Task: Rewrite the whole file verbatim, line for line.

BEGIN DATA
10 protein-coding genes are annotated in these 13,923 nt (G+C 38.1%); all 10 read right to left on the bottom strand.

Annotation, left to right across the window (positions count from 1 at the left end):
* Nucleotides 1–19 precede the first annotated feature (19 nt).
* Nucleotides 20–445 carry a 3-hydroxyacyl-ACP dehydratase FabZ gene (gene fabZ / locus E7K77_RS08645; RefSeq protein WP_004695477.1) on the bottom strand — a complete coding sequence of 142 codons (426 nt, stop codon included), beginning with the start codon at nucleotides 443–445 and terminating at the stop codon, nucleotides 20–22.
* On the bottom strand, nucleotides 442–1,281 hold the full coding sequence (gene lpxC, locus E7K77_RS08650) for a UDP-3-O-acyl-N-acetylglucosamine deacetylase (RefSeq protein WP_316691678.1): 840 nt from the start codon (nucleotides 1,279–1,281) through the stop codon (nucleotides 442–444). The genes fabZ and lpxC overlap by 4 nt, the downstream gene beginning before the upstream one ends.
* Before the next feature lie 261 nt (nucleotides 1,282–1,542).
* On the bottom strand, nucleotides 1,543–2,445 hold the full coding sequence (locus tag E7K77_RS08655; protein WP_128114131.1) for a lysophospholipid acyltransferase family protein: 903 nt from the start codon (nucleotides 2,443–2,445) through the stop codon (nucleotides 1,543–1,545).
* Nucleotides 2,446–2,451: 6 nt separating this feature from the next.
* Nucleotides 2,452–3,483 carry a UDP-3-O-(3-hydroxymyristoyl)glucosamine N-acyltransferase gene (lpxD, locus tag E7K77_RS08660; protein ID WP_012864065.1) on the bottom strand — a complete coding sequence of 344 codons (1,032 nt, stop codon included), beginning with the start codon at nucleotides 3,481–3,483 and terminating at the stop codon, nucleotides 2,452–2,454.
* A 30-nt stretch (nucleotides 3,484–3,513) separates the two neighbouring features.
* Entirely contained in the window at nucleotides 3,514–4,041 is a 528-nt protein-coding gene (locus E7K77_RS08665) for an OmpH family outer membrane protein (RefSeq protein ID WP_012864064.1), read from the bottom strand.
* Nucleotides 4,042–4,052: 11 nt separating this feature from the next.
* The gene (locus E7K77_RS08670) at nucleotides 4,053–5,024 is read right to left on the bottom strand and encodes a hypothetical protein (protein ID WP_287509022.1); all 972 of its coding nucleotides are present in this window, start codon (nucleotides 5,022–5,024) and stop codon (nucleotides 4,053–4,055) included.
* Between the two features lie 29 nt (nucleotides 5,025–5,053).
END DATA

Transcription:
10 protein-coding genes are annotated in these 13,923 nt (G+C 38.1%); all 10 read right to left on the bottom strand.

Annotation, left to right across the window (positions count from 1 at the left end):
* Nucleotides 1–19 precede the first annotated feature (19 nt).
* Nucleotides 20–445 carry a 3-hydroxyacyl-ACP dehydratase FabZ gene (gene fabZ / locus E7K77_RS08645; RefSeq protein WP_004695477.1) on the bottom strand — a complete coding sequence of 142 codons (426 nt, stop codon included), beginning with the start codon at nucleotides 443–445 and terminating at the stop codon, nucleotides 20–22.
* On the bottom strand, nucleotides 442–1,281 hold the full coding sequence (gene lpxC, locus E7K77_RS08650) for a UDP-3-O-acyl-N-acetylglucosamine deacetylase (RefSeq protein WP_316691678.1): 840 nt from the start codon (nucleotides 1,279–1,281) through the stop codon (nucleotides 442–444). The genes fabZ and lpxC overlap by 4 nt, the downstream gene beginning before the upstream one ends.
* Before the next feature lie 261 nt (nucleotides 1,282–1,542).
* On the bottom strand, nucleotides 1,543–2,445 hold the full coding sequence (locus tag E7K77_RS08655; protein WP_128114131.1) for a lysophospholipid acyltransferase family protein: 903 nt from the start codon (nucleotides 2,443–2,445) through the stop codon (nucleotides 1,543–1,545).
* Nucleotides 2,446–2,451: 6 nt separating this feature from the next.
* Nucleotides 2,452–3,483 carry a UDP-3-O-(3-hydroxymyristoyl)glucosamine N-acyltransferase gene (lpxD, locus tag E7K77_RS08660; protein ID WP_012864065.1) on the bottom strand — a complete coding sequence of 344 codons (1,032 nt, stop codon included), beginning with the start codon at nucleotides 3,481–3,483 and terminating at the stop codon, nucleotides 2,452–2,454.
* A 30-nt stretch (nucleotides 3,484–3,513) separates the two neighbouring features.
* Entirely contained in the window at nucleotides 3,514–4,041 is a 528-nt protein-coding gene (locus E7K77_RS08665) for an OmpH family outer membrane protein (RefSeq protein ID WP_012864064.1), read from the bottom strand.
* Nucleotides 4,042–4,052: 11 nt separating this feature from the next.
* The gene (locus E7K77_RS08670) at nucleotides 4,053–5,024 is read right to left on the bottom strand and encodes a hypothetical protein (protein ID WP_287509022.1); all 972 of its coding nucleotides are present in this window, start codon (nucleotides 5,022–5,024) and stop codon (nucleotides 4,053–4,055) included.
* Between the two features lie 29 nt (nucleotides 5,025–5,053).